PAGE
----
Day 2: Luang Prabang
Wake up early to see the monks receive morning alms, followed by a walk through the bustling morning market. Tuck into a tasty Lao or French style breakfast. Head out to Kuang Si waterfall, where visitors can hike to the top, visit an Asiatic black bear sanctuary, swim in cool turquoise pools and picnic by the falls. Visit the nearby Kuang Si Butterfly Park and on the way back to town, stop in a Lao Buffalo Dairy for a tour and buffalo milk ice cream. In the afternoon, take the shuttle boat to Pha Tad Ke Botanical Garden for more natural beauty.
Day 3: Luang Prabang
The town has an abundance of excellent activities, tours and classes (advanced booking required). The day can be spent in a cooking class, at a farm learning how rice is grown, a noodle making workshop, kayaking the Nam Ou or in a weaving class. Other options for the day include a boat trip to Pak Ou Cave and the “Whiskey Village” Ban Xang Hai, walking in Nahm Dong Park, listening to traditional Lao folklore at Garavek and during rainy season, swimming at Tad Se Waterfall. It’s the final night to browse boutiques and the night market. Of all the places on this itinerary, Luang Prabang is the best place to shop for souvenirs.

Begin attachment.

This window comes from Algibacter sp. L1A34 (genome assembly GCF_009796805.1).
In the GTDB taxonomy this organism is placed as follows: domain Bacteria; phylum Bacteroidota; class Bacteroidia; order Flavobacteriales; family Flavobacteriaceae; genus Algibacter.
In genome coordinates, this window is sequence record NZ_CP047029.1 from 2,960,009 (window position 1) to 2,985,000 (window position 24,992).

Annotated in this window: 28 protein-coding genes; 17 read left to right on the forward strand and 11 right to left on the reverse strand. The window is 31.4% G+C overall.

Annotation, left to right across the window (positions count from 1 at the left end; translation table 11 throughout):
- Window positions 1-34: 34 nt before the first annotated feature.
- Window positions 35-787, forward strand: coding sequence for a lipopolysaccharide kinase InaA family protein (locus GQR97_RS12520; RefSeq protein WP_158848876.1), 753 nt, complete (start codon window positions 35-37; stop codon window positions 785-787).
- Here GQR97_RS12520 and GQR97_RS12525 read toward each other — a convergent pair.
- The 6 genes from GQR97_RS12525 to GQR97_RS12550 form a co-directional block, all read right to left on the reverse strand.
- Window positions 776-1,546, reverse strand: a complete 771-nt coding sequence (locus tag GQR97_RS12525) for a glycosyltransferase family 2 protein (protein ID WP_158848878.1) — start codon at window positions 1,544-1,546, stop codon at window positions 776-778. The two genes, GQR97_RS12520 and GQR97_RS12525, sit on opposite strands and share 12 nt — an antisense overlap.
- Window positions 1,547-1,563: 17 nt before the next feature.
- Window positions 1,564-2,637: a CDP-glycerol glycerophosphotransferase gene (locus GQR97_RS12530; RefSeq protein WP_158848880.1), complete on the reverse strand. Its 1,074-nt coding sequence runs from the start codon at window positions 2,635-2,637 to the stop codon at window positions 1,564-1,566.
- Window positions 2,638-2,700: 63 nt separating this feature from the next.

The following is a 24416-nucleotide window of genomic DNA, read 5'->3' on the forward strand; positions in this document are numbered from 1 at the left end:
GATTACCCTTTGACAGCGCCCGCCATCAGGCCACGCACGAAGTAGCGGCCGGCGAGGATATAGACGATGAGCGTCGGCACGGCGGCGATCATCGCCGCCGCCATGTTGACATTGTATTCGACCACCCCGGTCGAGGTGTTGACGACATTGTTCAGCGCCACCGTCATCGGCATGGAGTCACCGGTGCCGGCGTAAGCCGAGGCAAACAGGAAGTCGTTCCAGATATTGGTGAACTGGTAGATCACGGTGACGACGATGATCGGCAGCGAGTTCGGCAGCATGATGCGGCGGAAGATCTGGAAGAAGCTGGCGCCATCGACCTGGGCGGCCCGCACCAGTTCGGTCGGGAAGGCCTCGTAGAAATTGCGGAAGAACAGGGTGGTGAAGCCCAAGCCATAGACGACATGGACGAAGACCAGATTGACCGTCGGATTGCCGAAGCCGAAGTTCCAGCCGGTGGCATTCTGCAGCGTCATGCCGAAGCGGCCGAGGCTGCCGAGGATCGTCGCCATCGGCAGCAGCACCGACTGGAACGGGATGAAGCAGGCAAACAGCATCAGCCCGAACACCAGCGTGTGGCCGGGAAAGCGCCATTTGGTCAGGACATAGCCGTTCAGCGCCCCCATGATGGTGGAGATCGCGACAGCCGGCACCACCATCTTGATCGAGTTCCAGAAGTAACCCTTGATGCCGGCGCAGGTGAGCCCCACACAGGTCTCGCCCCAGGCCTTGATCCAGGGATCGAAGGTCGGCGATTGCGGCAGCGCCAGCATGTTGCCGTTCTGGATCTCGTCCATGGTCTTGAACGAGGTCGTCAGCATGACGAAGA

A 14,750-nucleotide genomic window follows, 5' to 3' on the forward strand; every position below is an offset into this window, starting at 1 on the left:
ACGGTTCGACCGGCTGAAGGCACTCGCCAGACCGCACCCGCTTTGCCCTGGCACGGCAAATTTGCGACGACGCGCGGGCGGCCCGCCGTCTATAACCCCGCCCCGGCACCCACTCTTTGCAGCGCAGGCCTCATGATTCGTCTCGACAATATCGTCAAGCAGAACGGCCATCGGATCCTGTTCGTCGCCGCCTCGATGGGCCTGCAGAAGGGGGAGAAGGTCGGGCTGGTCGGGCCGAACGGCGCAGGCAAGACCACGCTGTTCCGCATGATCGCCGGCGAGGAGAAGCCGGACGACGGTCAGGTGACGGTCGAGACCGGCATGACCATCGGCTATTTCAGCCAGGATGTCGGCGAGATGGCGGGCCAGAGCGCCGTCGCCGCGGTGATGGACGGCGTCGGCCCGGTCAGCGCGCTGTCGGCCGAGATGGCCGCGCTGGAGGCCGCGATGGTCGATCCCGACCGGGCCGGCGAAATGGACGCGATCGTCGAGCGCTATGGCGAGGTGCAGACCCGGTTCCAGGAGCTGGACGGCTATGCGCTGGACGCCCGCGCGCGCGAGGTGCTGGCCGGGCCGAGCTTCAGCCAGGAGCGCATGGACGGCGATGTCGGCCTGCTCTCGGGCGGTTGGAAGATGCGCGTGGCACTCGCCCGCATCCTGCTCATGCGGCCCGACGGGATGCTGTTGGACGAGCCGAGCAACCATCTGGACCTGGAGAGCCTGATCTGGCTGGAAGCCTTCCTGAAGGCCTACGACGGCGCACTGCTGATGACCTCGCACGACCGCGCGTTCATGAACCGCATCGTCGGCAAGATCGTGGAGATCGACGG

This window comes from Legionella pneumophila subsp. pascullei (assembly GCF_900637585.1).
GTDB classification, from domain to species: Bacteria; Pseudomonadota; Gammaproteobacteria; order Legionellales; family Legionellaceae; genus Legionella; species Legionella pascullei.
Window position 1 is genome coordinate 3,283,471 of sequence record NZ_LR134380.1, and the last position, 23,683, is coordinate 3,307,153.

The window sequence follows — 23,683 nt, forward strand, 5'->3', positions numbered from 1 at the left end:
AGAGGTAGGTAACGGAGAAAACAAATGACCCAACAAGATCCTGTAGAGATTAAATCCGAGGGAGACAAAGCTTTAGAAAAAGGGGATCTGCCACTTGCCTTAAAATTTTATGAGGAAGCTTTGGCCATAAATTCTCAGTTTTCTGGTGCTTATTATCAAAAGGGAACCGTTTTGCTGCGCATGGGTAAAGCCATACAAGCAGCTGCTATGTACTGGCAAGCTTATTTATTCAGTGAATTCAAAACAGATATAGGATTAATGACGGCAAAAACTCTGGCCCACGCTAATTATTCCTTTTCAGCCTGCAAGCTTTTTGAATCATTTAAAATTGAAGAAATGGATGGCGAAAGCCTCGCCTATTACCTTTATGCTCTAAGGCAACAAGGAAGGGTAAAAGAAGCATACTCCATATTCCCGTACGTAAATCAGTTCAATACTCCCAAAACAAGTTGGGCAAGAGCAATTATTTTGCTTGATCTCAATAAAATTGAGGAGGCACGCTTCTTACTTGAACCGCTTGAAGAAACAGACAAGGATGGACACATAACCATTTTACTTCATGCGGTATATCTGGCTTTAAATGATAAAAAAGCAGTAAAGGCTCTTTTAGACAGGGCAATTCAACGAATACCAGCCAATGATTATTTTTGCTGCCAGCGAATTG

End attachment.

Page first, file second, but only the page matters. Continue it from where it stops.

Day 4: Luang Prabang to Vang Vieng
Today is a travel day, which means a bus or minivan on a serpentine road through the mountains with some impressive views along the way. Depart in the morning to arrive in Vang Vieng in time to check into accommodation and head to the Nam Song River for sunset. The spectacularly beautiful karst and end of day tranquility of the river makes up for the general unattractiveness of the town itself, a mishmash of old and new large generic hotels. Shaking off its former drug-booze-party reputation, Vang Vieng has evolved into a playground for mass tourism. The destination’s main redemptive quality is that now there is something for everyone.
Day 5: Vang Vieng